[1] The first point made on the appeal is that the trial court erred in allowing the district attorney to read to the jury the testimony given by Raymond Smith in the police court on the preliminary examination. After the jury had been selected and after the deputy district attorney had made his opening statement, as the first testimony introduced, Mr. Chamberlain arose in court and stated that the witness Smith could not be located and that the defense would stipulate that his testimony taken at the preliminary examination might be read. Mr. Richardson, the attorney for the defendant, replied that the statement was correct. The trial court then inquired if it was stipulated that the deposition might be read and considered as evidence the same as if Mr. Smith was present, and the defendant's attorney answered in the affirmative. The direct examination of the witness was read by the district attorney and the cross-examination was read by the defendant's attorney. The defendant now contends that Mr. Richardson as an attorney did not have the right in behalf of his client to waive the duty resting on the prosecution to make a formal showing of its endeavor to locate and bring into court the prosecuting witness. In this behalf the appellant contends that she was entitled "to be confronted with the witnesses against her" (Pen. Code, sec. 686, subd. 3), and that a fundamental right may not be waived. In making this contention the appellant cites no authority that directly sustains her contention. So far as we know the exact point has not been decided. However, the case of People v. Clark, 151 Cal. 200 [ 90 P. 549], is very nearly in point. In that case the deposition of a witness taken on the preliminary examination was offered in evidence. The defendant made the objection that it was immaterial, irrelevant, and incompetent. Later he urged other objections. After stating the facts and the contention made by the appellant, on page 205, the court said: "Under these circumstances, the defendant must be held to have waived this objection." There are numerous cases involving other statutory rights in which it was held that the defendant waived the right by failing to object in the trial court. ( People v. Suesser, 142 Cal. 354 [ 75 P. 1093]; People v. Rodley, 131 Cal. 240, 251, 252 [ 63 P. 351].) We think the point is not well taken.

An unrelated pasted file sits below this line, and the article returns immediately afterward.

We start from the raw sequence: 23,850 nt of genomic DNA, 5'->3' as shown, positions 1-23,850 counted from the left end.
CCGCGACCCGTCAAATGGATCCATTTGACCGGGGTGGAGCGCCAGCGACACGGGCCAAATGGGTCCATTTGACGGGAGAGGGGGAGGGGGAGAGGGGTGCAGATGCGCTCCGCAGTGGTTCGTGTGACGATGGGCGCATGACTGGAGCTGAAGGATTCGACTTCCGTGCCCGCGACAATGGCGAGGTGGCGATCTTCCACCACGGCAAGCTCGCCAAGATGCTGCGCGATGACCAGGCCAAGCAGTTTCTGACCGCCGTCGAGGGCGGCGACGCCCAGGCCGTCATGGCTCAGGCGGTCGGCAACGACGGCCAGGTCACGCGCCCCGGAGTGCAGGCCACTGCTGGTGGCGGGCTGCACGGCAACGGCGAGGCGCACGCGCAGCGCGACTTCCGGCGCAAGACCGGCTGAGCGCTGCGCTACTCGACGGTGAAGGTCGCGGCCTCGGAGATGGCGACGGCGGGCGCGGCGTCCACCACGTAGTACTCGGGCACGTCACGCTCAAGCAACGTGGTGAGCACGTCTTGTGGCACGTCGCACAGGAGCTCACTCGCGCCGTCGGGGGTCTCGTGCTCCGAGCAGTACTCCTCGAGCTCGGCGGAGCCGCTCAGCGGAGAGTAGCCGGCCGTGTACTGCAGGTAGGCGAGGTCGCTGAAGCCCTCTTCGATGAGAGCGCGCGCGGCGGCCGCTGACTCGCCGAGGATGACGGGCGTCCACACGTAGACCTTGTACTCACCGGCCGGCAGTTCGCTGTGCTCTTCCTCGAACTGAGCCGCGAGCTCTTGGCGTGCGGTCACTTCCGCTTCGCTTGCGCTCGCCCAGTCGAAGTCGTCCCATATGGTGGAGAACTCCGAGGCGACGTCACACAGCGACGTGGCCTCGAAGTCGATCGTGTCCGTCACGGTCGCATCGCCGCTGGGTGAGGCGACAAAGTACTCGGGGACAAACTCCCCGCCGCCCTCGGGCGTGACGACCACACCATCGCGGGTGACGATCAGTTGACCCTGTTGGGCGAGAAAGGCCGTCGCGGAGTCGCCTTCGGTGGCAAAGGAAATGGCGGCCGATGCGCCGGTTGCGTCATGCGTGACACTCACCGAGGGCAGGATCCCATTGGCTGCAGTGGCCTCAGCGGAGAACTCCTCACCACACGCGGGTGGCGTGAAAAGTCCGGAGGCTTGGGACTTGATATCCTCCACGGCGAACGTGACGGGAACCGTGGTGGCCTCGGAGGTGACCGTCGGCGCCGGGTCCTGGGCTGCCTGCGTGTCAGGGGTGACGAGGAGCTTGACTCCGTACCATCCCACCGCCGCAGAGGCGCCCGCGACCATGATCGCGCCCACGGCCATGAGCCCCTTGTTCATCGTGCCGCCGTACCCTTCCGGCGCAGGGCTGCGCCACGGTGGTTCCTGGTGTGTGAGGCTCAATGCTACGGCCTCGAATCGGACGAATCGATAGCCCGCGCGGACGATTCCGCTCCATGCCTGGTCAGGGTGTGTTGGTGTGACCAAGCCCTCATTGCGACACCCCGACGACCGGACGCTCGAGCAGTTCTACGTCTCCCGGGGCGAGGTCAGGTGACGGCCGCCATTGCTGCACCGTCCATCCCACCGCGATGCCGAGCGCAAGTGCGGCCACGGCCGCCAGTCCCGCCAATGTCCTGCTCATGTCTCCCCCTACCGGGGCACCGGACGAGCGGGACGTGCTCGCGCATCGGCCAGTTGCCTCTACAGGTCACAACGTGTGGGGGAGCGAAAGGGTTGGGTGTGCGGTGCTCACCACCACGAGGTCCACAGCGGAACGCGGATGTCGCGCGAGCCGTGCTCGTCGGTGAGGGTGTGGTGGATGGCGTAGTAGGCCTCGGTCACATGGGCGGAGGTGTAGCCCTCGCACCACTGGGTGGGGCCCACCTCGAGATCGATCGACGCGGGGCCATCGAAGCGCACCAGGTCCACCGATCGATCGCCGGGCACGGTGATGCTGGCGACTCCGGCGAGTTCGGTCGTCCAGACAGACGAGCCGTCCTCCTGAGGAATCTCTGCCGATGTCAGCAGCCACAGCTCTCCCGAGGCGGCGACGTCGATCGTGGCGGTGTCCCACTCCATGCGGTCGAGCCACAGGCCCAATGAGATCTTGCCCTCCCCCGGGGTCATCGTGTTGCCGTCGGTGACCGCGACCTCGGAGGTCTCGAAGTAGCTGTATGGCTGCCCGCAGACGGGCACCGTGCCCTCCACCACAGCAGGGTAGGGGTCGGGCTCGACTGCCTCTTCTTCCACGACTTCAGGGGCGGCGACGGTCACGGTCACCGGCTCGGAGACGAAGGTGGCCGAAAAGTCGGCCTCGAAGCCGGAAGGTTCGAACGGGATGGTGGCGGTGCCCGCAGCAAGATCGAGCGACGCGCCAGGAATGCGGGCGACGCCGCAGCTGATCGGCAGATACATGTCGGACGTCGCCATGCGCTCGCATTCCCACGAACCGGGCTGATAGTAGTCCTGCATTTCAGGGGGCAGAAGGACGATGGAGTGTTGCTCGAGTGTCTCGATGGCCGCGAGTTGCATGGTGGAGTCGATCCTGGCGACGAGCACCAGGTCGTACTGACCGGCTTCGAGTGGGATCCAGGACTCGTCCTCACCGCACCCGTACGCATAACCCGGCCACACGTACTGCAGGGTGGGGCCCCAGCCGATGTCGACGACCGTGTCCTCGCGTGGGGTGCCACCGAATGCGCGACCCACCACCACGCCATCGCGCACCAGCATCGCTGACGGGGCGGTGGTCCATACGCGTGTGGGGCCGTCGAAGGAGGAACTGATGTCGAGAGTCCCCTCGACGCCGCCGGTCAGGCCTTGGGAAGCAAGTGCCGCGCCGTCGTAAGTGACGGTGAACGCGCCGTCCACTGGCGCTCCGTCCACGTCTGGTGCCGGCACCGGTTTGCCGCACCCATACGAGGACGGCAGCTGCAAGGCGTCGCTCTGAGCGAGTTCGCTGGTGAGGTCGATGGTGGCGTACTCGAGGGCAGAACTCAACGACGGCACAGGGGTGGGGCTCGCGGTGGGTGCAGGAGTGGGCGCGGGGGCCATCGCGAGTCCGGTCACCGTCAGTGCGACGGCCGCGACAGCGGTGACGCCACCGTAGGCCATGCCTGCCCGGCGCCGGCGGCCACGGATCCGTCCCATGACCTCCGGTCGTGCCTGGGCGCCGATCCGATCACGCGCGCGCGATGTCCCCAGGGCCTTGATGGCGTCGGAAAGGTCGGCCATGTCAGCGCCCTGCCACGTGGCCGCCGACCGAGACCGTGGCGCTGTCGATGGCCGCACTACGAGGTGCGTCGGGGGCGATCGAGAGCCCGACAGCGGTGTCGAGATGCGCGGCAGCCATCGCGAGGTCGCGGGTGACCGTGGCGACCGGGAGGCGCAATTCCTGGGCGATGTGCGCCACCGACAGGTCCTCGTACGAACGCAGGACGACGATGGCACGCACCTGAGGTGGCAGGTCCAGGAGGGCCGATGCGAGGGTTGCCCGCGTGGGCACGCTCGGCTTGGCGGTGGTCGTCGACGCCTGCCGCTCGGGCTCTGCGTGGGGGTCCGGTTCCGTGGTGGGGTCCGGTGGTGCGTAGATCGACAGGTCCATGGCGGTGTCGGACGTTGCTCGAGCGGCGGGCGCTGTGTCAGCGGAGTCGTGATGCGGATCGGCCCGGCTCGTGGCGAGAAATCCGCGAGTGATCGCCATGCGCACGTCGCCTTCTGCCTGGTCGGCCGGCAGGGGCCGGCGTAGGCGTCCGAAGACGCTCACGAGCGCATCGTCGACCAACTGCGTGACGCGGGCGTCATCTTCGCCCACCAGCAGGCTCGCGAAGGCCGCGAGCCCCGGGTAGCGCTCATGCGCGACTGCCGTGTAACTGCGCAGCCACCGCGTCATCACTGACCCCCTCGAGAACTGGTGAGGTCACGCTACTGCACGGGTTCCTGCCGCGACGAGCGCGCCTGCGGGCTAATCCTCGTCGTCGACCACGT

[2] The second point made by the appellant is to the effect that the evidence was not sufficient to support the verdict. In this connection she claims that the testimony "is inherently improbable, unreasonable and unbelievable." That argument, no doubt, was presented to the jury. By reason of the verdict we must assume that the jury found to the contrary. Under the particular facts of this case we think the verdict should not be disturbed. ( People v. Troutman, 187 Cal. 313, 315 [ 201 P. 928].)

We find no error in the record. The order and judgment are affirmed.

Koford, P.J., and Nourse, J., concurred.

Summaries of

People v. Brown

Court of Appeal of California, First District, Division Two
May 20, 1927
83 Cal.App. 236 (Cal. Ct. App. 1927)
Case details for

People v. Brown

Case Details

Full title:THE PEOPLE, Respondent, v. HAZEL BROWN, Appellant

Court:Court of Appeal of California, First District, Division Two

Date published: May 20, 1927


83 Cal.App. 236 (Cal. Ct. App. 1927)
256 P. 569